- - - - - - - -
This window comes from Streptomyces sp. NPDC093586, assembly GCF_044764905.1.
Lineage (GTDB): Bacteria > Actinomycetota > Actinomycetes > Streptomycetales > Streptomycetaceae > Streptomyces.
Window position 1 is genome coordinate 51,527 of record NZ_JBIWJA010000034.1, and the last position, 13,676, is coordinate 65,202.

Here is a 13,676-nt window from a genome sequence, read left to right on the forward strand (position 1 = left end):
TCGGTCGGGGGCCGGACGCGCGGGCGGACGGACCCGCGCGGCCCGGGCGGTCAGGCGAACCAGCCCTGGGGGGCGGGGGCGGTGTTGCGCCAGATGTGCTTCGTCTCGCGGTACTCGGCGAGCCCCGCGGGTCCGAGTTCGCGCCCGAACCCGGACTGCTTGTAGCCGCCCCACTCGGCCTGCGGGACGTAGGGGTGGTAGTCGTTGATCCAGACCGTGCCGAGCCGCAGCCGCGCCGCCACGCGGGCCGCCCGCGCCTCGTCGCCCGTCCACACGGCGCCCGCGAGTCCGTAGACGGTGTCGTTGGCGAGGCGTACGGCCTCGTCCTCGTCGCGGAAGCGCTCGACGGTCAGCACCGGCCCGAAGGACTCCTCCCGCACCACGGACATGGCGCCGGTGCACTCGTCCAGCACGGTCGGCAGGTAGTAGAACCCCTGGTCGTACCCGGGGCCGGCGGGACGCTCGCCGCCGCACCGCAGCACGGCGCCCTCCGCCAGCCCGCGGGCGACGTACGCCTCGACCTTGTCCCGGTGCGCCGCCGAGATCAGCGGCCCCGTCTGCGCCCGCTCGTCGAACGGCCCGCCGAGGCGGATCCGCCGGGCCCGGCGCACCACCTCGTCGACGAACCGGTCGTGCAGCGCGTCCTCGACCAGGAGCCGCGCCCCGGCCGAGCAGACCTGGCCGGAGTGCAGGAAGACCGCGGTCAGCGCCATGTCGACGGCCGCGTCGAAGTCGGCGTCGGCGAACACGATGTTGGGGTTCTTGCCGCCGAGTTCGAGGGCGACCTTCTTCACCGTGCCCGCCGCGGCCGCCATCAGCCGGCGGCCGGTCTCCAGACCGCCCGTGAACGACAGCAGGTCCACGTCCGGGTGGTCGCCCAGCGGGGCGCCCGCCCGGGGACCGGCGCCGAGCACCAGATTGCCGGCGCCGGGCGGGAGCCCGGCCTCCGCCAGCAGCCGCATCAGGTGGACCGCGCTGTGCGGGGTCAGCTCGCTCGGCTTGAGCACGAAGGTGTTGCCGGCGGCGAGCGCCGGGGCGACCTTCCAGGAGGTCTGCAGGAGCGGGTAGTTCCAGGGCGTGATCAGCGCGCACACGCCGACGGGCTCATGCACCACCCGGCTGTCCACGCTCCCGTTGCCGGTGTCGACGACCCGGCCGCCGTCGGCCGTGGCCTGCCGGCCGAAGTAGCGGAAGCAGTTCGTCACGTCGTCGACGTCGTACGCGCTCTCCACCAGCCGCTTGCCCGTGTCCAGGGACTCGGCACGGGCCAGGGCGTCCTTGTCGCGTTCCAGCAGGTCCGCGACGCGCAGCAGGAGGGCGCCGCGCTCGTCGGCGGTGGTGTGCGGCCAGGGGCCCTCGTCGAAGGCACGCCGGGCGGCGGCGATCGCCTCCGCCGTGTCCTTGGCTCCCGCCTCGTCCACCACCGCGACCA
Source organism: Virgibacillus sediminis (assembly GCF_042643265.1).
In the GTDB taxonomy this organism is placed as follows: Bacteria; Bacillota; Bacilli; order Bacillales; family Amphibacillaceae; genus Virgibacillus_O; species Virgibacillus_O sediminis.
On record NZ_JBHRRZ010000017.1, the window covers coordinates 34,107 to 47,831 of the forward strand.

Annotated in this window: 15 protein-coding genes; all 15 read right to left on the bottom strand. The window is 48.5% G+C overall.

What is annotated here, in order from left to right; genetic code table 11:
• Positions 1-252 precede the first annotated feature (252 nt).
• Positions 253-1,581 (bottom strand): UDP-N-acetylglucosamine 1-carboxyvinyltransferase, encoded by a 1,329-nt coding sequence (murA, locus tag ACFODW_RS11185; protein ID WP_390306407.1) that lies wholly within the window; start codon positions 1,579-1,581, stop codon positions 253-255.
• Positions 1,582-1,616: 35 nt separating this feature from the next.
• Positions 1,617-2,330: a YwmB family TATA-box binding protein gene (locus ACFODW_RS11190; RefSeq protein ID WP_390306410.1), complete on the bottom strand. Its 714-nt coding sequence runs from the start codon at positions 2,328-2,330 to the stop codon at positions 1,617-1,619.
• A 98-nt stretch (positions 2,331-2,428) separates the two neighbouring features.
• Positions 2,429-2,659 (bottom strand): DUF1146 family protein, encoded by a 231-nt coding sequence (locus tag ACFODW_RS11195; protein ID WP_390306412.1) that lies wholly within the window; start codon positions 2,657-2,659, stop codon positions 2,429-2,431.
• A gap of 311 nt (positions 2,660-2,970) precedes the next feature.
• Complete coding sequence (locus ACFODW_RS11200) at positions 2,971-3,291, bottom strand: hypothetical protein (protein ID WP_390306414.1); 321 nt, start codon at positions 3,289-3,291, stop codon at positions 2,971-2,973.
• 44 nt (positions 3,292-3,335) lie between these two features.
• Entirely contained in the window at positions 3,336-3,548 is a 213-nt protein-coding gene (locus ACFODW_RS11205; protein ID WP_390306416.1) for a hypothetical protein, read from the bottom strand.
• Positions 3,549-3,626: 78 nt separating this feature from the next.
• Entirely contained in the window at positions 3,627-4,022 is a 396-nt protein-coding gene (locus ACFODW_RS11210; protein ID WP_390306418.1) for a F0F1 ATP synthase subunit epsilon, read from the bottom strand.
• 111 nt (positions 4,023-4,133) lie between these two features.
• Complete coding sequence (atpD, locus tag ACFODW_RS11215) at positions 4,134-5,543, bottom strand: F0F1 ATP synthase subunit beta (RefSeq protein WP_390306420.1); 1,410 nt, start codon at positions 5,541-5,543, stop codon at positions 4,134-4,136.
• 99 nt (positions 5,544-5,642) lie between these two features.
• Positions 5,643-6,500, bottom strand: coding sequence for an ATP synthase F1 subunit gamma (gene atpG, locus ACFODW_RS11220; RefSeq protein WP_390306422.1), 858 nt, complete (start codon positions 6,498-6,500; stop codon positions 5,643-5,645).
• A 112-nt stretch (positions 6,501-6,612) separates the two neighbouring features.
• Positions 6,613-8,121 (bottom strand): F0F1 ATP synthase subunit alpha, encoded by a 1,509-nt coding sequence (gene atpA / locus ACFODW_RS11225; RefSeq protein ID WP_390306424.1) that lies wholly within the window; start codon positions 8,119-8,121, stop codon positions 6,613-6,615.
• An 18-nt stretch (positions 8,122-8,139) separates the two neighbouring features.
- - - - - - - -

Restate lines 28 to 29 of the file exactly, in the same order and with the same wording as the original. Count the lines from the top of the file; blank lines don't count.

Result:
• Positions 6,613-8,121 (bottom strand): F0F1 ATP synthase subunit alpha, encoded by a 1,509-nt coding sequence (gene atpA / locus ACFODW_RS11225; RefSeq protein ID WP_390306424.1) that lies wholly within the window; start codon positions 8,119-8,121, stop codon positions 6,613-6,615.
• An 18-nt stretch (positions 8,122-8,139) separates the two neighbouring features.